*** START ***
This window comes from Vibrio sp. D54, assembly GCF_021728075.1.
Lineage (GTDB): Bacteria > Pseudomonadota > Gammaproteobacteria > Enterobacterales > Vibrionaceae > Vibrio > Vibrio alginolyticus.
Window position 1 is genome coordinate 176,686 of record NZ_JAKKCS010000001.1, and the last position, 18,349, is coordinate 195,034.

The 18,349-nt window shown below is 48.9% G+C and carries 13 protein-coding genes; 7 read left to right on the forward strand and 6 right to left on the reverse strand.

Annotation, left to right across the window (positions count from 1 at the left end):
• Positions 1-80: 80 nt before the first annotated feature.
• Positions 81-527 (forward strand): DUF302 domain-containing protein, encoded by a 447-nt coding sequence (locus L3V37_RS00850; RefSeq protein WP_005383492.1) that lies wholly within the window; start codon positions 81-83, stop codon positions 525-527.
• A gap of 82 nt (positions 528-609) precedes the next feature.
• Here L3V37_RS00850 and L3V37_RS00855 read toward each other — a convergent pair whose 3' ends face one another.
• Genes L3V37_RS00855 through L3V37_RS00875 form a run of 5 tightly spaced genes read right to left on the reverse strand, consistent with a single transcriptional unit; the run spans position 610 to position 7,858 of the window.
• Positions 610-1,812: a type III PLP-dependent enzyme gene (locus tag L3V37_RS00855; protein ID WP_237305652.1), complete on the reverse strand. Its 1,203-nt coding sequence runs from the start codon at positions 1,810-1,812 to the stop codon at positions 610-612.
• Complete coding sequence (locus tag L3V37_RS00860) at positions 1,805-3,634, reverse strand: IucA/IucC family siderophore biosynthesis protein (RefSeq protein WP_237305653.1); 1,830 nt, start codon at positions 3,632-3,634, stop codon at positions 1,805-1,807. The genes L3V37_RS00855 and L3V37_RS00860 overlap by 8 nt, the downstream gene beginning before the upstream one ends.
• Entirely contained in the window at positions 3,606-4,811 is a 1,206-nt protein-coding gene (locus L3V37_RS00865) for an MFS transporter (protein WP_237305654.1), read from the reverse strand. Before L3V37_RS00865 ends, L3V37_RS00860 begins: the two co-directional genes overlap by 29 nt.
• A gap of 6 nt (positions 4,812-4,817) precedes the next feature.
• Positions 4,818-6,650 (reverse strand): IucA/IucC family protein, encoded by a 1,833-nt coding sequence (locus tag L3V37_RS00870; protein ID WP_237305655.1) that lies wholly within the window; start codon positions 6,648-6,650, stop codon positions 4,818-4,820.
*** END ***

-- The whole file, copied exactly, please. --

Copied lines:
This window comes from Vibrio sp. D54, assembly GCF_021728075.1.
Lineage (GTDB): Bacteria > Pseudomonadota > Gammaproteobacteria > Enterobacterales > Vibrionaceae > Vibrio > Vibrio alginolyticus.
Window position 1 is genome coordinate 176,686 of record NZ_JAKKCS010000001.1, and the last position, 18,349, is coordinate 195,034.

The 18,349-nt window shown below is 48.9% G+C and carries 13 protein-coding genes; 7 read left to right on the forward strand and 6 right to left on the reverse strand.

Annotation, left to right across the window (positions count from 1 at the left end):
• Positions 1-80: 80 nt before the first annotated feature.
• Positions 81-527 (forward strand): DUF302 domain-containing protein, encoded by a 447-nt coding sequence (locus L3V37_RS00850; RefSeq protein WP_005383492.1) that lies wholly within the window; start codon positions 81-83, stop codon positions 525-527.
• A gap of 82 nt (positions 528-609) precedes the next feature.
• Here L3V37_RS00850 and L3V37_RS00855 read toward each other — a convergent pair whose 3' ends face one another.
• Genes L3V37_RS00855 through L3V37_RS00875 form a run of 5 tightly spaced genes read right to left on the reverse strand, consistent with a single transcriptional unit; the run spans position 610 to position 7,858 of the window.
• Positions 610-1,812: a type III PLP-dependent enzyme gene (locus tag L3V37_RS00855; protein ID WP_237305652.1), complete on the reverse strand. Its 1,203-nt coding sequence runs from the start codon at positions 1,810-1,812 to the stop codon at positions 610-612.
• Complete coding sequence (locus tag L3V37_RS00860) at positions 1,805-3,634, reverse strand: IucA/IucC family siderophore biosynthesis protein (RefSeq protein WP_237305653.1); 1,830 nt, start codon at positions 3,632-3,634, stop codon at positions 1,805-1,807. The genes L3V37_RS00855 and L3V37_RS00860 overlap by 8 nt, the downstream gene beginning before the upstream one ends.
• Entirely contained in the window at positions 3,606-4,811 is a 1,206-nt protein-coding gene (locus L3V37_RS00865) for an MFS transporter (protein WP_237305654.1), read from the reverse strand. Before L3V37_RS00865 ends, L3V37_RS00860 begins: the two co-directional genes overlap by 29 nt.
• A gap of 6 nt (positions 4,812-4,817) precedes the next feature.
• Positions 4,818-6,650 (reverse strand): IucA/IucC family protein, encoded by a 1,833-nt coding sequence (locus tag L3V37_RS00870; protein ID WP_237305655.1) that lies wholly within the window; start codon positions 6,648-6,650, stop codon positions 4,818-4,820.